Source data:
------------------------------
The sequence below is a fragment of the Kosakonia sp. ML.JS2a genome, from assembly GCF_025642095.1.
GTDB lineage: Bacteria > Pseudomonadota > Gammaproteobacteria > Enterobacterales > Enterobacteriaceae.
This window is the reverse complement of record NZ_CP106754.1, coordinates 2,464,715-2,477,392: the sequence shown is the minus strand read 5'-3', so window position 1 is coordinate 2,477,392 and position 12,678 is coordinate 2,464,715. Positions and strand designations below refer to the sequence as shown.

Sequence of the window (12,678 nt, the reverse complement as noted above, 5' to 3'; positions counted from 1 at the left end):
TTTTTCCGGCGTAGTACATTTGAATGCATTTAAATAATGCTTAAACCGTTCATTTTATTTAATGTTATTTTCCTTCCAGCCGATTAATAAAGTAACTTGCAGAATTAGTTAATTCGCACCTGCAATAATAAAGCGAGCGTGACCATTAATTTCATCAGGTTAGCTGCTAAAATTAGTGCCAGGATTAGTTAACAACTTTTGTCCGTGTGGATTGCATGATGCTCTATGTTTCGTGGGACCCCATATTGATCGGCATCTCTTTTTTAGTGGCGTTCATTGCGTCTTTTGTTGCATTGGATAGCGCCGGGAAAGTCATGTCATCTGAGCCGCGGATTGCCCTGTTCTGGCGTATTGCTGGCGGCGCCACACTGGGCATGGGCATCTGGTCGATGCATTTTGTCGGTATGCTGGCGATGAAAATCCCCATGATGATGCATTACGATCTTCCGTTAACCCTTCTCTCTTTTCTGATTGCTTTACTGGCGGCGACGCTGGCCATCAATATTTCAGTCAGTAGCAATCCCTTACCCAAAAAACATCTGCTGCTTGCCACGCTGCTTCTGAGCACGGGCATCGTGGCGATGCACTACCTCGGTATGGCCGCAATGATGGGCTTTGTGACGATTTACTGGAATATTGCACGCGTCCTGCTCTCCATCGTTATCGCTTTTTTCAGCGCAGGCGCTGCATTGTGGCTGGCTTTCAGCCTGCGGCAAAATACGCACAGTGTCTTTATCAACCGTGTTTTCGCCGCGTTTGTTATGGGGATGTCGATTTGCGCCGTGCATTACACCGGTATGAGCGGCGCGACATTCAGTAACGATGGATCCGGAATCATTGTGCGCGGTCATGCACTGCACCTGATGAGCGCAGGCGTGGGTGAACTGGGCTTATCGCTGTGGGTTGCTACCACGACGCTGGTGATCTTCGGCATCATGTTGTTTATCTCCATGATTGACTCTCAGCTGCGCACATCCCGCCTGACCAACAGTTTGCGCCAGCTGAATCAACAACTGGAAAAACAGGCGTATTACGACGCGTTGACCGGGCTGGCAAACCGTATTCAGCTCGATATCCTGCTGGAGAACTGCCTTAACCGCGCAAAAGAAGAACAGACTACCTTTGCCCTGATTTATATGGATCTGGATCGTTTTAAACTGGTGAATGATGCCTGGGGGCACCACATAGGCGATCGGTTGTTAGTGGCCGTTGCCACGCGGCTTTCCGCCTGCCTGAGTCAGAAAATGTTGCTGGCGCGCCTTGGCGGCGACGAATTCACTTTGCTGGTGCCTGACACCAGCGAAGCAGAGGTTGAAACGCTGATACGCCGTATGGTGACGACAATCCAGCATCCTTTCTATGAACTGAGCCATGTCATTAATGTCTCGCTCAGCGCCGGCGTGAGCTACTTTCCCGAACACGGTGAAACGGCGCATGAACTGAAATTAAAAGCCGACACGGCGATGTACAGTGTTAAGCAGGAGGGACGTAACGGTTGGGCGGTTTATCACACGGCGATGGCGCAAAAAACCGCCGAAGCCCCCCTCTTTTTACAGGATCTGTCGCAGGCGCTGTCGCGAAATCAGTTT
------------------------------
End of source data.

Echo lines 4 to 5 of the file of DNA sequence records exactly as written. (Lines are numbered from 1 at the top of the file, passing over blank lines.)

Sequence of the window (12,678 nt, the reverse complement as noted above, 5' to 3'; positions counted from 1 at the left end):
TTTTTCCGGCGTAGTACATTTGAATGCATTTAAATAATGCTTAAACCGTTCATTTTATTTAATGTTATTTTCCTTCCAGCCGATTAATAAAGTAACTTGCAGAATTAGTTAATTCGCACCTGCAATAATAAAGCGAGCGTGACCATTAATTTCATCAGGTTAGCTGCTAAAATTAGTGCCAGGATTAGTTAACAACTTTTGTCCGTGTGGATTGCATGATGCTCTATGTTTCGTGGGACCCCATATTGATCGGCATCTCTTTTTTAGTGGCGTTCATTGCGTCTTTTGTTGCATTGGATAGCGCCGGGAAAGTCATGTCATCTGAGCCGCGGATTGCCCTGTTCTGGCGTATTGCTGGCGGCGCCACACTGGGCATGGGCATCTGGTCGATGCATTTTGTCGGTATGCTGGCGATGAAAATCCCCATGATGATGCATTACGATCTTCCGTTAACCCTTCTCTCTTTTCTGATTGCTTTACTGGCGGCGACGCTGGCCATCAATATTTCAGTCAGTAGCAATCCCTTACCCAAAAAACATCTGCTGCTTGCCACGCTGCTTCTGAGCACGGGCATCGTGGCGATGCACTACCTCGGTATGGCCGCAATGATGGGCTTTGTGACGATTTACTGGAATATTGCACGCGTCCTGCTCTCCATCGTTATCGCTTTTTTCAGCGCAGGCGCTGCATTGTGGCTGGCTTTCAGCCTGCGGCAAAATACGCACAGTGTCTTTATCAACCGTGTTTTCGCCGCGTTTGTTATGGGGATGTCGATTTGCGCCGTGCATTACACCGGTATGAGCGGCGCGACATTCAGTAACGATGGATCCGGAATCATTGTGCGCGGTCATGCACTGCACCTGATGAGCGCAGGCGTGGGTGAACTGGGCTTATCGCTGTGGGTTGCTACCACGACGCTGGTGATCTTCGGCATCATGTTGTTTATCTCCATGATTGACTCTCAGCTGCGCACATCCCGCCTGACCAACAGTTTGCGCCAGCTGAATCAACAACTGGAAAAACAGGCGTATTACGACGCGTTGACCGGGCTGGCAAACCGTATTCAGCTCGATATCCTGCTGGAGAACTGCCTTAACCGCGCAAAAGAAGAACAGACTACCTTTGCCCTGATTTATATGGATCTGGATCGTTTTAAACTGGTGAATGATGCCTGGGGGCACCACATAGGCGATCGGTTGTTAGTGGCCGTTGCCACGCGGCTTTCCGCCTGCCTGAGTCAGAAAATGTTGCTGGCGCGCCTTGGCGGCGACGAATTCACTTTGCTGGTGCCTGACACCAGCGAAGCAGAGGTTGAAACGCTGATACGCCGTATGGTGACGACAATCCAGCATCCTTTCTATGAACTGAGCCATGTCATTAATGTCTCGCTCAGCGCCGGCGTGAGCTACTTTCCCGAACACGGTGAAACGGCGCATGAACTGAAATTAAAAGCCGACACGGCGATGTACAGTGTTAAGCAGGAGGGACGTAACGGTTGGGCGGTTTATCACACGGCGATGGCGCAAAAAACCGCCGAAGCCCCCCTCTTTTTACAGGATCTGTCGCAGGCGCTGTCGCGAAATCAGTTT